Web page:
NOVEMBER 9, 2016
By Chris “Kikila” Perrin
There is an ongoing clash in what is known as North Dakota; an event that is more than simply a protest, it is an intersection of many different ideas and values that transcend the issues that appear to be at the fore: water, land, and oil.
One of the unfortunate side-effects of this growing intersection is that the deeper meaning, the long-standing issues that have contributed to the confrontation, are being ignored and therefore forgotten by the press, and by those who rely on the popular media for information.
By framing discussions and reporting of the Dakota Access Pipeline and Water Protectors from the Standing Rock Sioux Tribe and their supporters as a legal question, the mass media not only overlooks the colonial and assimilatory aspect of such arguments, they actively participate in them.
That a definable rule of law, as codified by a judicial body and overseen by agents of that body (often a police force), is universal and, therefore, universally applicable, let alone fair, is a colonial construction.
As actions in and around Cannon Ball escalate, there is a growing discussion in the popular press as to the legality of these actions. Treaty rights, private property, and violations like trespassing have all become central issues to how the grievances of the Water Protectors and their allies are being portrayed, particularly on the ground, ignoring the very idea that the imposition of a colonial legal structure is, by its very imposition, an act of colonization.
Pre-Columbian North Americans were not a lawless group, despite such portrayal. Nor are their descendants. What was at issue during the early stages of colonization was the inability for Euro-North American governments to recognize indigenous concepts of law (Sally Falk Moore, Law as Process: An Anthropological Approach (Oxford: Oxford University Press, 2000), Introduction).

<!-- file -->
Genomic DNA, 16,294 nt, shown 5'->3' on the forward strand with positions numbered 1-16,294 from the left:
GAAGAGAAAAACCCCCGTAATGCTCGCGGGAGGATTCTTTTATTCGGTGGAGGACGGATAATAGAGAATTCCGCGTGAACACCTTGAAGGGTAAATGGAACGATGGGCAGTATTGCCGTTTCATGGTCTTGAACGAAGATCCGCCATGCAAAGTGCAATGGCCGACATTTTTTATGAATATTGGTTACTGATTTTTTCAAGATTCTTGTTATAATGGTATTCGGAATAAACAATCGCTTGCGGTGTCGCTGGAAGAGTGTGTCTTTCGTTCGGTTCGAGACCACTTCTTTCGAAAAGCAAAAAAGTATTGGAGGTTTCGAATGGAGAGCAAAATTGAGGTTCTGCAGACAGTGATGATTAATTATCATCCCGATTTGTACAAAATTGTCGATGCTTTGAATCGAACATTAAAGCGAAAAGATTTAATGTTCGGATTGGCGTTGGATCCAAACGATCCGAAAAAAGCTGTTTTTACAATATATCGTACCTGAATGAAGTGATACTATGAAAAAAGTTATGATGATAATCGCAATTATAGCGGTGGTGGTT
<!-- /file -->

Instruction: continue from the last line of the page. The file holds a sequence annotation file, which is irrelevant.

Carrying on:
Imposing Euro-American legal structures on Native Americans not only created the conditions for dispossessing indigenous peoples from their traditional lands, it also set the stage for all future arguments. Basically, in creating a legal system in the European model, the U.S. is able to choose the language of all conversations it has with Native land defenders, and Native territorial disputes.
It has been suggested in the press that the treaty governing the disputed territory opens the land to development, and that the Water Protectors and their allies are misinformed. Other articles argue that eminent domain was never employed in this area, pointing out that much of the property in question is private. In what is typical of the propaganda rhetoric offered by the mainstream media, it is what isn’t said, or omitted, that needs clarification.
Private property, insofar as this context is concerned, is a colonial import, making the point moot when talking about industrial development. That the press and conservative commentators point to the rule of law and legislation by an assimilatory judicial body as justification for continued dispossession, and the unending marginalization of alternative systems of justice, forces the conversation to take place within the colonial framework.
As police escalate the violence at encampments near Cannon Ball in what can only be described as the next wave of cultural genocide through Manifest Destiny, aspects of the greater conversation over assimilation and colonialism remain off the table.
At the very least, grassroots and social media have forced the issue into the mainstream. At most, the way this moment in history is represented, and the conversations this action is producing, are not addressing the underlying issues that continue to undermine reconciliation, leading to an even greater divide between the colonial government and its marginalized and forgotten citizens.